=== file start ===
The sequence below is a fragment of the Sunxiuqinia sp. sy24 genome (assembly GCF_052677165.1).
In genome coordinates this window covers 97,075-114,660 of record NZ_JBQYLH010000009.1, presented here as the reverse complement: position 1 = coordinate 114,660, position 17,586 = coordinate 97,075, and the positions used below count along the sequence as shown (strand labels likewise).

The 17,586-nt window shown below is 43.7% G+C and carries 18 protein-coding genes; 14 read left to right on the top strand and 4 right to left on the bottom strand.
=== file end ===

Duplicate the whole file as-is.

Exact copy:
The sequence below is a fragment of the Sunxiuqinia sp. sy24 genome (assembly GCF_052677165.1).
In genome coordinates this window covers 97,075-114,660 of record NZ_JBQYLH010000009.1, presented here as the reverse complement: position 1 = coordinate 114,660, position 17,586 = coordinate 97,075, and the positions used below count along the sequence as shown (strand labels likewise).

The 17,586-nt window shown below is 43.7% G+C and carries 18 protein-coding genes; 14 read left to right on the top strand and 4 right to left on the bottom strand.